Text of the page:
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Is the Internet making us crazy?
July 9th, 2012
04:00 PM ET

Is the Internet making us crazy?

By CNN's Jack Cafferty:

Put down that iPhone or BlackBerry. Look up from your computer screen or video game and stop texting, e-mailing and chatting online. It turns out the Internet could be driving us crazy.

Newsweek magazine has a fascinating report on a growing body of worldwide research that shows just how much this technology might be damaging us.

Researchers find that the Internet might be making us more depressed, anxious, stressed, suicidal and prone to obsessive-compulsive and attention-deficit disorders. The brains of Internet addicts even look like those of drug and alcohol addicts.

The statistics are staggering: Americans spend at least eight hours a day staring at a screen. That's more time than we spend doing anything else, including sleeping.

Teens fit seven hours of screen time into the average school day. It goes to 11 hours if you include the time they're multitasking on several devices. And more than one-third of smartphone users get online before they get out of bed.

Meanwhile, the average person sends or receives about 400 text messages a month. For teens, that number jumps to 3,700.

Time online often replaces sleep, exercise and face-to-face contact with real, live people.
These are just some of the reasons why China, Taiwan and South Korea have started treating problematic Internet use like a national health crisis.

It's no wonder experts are alarmed as they describe the computer as "electronic cocaine" that fuels cycles of mania followed by depression, and they say the Internet "encourages – and even promotes - insanity."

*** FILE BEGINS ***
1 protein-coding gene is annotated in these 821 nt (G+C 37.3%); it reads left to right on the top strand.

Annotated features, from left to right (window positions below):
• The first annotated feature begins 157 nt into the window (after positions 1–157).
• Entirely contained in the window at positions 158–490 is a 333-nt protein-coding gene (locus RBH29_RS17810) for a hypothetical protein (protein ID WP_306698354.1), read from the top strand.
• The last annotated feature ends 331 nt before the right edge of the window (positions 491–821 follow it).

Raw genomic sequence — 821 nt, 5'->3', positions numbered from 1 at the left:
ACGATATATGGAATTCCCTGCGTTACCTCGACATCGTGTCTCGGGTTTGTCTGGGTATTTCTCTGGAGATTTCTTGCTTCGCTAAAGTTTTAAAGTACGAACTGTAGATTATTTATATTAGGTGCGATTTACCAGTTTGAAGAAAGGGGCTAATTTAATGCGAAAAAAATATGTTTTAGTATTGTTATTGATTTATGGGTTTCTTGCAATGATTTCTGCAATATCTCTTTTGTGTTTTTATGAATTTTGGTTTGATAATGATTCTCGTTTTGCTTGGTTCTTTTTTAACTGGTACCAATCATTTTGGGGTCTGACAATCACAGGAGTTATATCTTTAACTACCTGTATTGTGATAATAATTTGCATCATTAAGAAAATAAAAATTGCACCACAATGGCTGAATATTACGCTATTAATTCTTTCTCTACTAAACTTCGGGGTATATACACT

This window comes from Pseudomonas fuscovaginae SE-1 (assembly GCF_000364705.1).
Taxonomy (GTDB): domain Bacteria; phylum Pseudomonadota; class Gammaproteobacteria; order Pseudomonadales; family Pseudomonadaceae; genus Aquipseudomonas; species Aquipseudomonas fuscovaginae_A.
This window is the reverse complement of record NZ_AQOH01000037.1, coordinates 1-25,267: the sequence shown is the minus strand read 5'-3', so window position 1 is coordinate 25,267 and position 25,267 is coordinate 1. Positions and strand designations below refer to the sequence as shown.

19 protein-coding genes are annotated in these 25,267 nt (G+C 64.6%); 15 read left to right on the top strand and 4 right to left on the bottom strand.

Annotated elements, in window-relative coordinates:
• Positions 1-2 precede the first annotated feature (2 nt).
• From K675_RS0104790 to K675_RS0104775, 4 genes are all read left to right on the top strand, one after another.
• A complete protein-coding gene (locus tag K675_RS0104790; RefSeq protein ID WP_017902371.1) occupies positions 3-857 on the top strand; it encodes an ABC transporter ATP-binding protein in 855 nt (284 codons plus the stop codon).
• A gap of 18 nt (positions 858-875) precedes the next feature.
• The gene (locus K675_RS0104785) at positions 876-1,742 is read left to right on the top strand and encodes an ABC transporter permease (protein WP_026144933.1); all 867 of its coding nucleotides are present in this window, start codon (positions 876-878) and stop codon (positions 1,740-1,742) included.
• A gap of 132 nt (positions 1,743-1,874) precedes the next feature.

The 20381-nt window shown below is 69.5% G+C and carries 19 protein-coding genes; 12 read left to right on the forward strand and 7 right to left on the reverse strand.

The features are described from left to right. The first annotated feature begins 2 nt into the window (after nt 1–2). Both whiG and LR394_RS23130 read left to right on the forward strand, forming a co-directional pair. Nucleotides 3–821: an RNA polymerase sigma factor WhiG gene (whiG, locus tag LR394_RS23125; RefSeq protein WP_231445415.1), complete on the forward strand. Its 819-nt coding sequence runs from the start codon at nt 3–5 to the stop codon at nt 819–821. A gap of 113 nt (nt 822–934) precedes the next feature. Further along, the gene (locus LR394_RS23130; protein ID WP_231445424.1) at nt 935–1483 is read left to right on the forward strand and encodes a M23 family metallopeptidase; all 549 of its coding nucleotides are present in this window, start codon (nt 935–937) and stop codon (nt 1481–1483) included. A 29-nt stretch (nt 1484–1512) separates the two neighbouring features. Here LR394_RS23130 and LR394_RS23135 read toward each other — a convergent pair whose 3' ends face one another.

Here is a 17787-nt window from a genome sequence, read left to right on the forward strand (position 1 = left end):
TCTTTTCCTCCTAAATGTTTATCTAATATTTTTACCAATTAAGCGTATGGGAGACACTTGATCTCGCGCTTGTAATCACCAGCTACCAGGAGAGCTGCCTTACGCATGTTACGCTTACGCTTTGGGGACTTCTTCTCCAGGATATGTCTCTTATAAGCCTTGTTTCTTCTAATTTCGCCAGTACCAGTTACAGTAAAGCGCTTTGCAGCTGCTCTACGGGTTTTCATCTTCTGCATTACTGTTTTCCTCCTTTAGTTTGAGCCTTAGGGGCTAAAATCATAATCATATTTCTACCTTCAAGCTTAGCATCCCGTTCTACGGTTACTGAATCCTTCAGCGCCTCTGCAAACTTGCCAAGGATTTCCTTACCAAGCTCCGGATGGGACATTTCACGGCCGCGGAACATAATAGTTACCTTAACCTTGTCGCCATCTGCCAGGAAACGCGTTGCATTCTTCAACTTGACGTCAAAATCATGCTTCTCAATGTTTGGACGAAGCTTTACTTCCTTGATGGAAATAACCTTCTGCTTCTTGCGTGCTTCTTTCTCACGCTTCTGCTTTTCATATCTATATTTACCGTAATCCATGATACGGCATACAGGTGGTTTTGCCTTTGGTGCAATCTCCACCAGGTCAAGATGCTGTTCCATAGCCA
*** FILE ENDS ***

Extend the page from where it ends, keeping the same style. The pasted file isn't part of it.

Here’s my question to you: Is the Internet making us crazy?

Tune in to the Situation Room at 4pm to see if Jack reads your answer on air.

And, we love to know where you’re writing from, so please include your city and state with your comment.

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Whom do you trust more to turn around the economy: President Obama or Mitt Romney?
July 9th, 2012
03:55 PM ET

Whom do you trust more to turn around the economy: President Obama or Mitt Romney?

By CNN's Jack Cafferty:

Mitt Romney is coming under fire from some conservatives when it comes to the economy.

Bill Kristol of the Weekly Standard says that Romney won't be able to win in November if voters don't think he has a clear plan to fix the economy.

Radio host Laura Ingraham also took a swipe at Romney - wondering why he's taking vacation when "we have a country to save."

The Wall Street Journal, now owned by Rupert Murdoch, says Romney needs to get more specific about how he would do a better job than Obama:

"The Romney campaign thinks it can play it safe and coast to the White House by saying the economy stinks and it's Mr. Obama's fault."

In fairness to Mr. Romney some of this griping is coming from conservative quarters that weren't thrilled with him in the first place.

Romney has a plan for jobs and economic growth laid out on his website.

And the likely Republican nominee has talked about how he would do things like lower tax rates, lift the barriers to the Keystone Pipeline, curb some regulatory policies that he says have driven up energy costs and repeal Obamacare.

Meanwhile what about President Obama? With another grim jobs report for June, unemployment is stuck at over 8% and job growth is weak.

If unemployment stays where it is - or goes higher - before November, it might be tough for the president to convince millions of unemployed Americans that he can feel their economic pain. Plus the national debt and annual deficits are out of control on his watch.

A recent CNN/ORC poll shows Americans just about split down the middle when it comes to who would better handle the economy.

Here’s my question to you: Whom do you trust more to turn around the economy: President Obama or Mitt Romney?

Tune in to the Situation Room at 5pm to see if Jack reads your answer on air.

And, we love to know where you’re writing from, so please include your city and state with your comment.

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Filed under: 2012 Election • Economy • Mitt Romney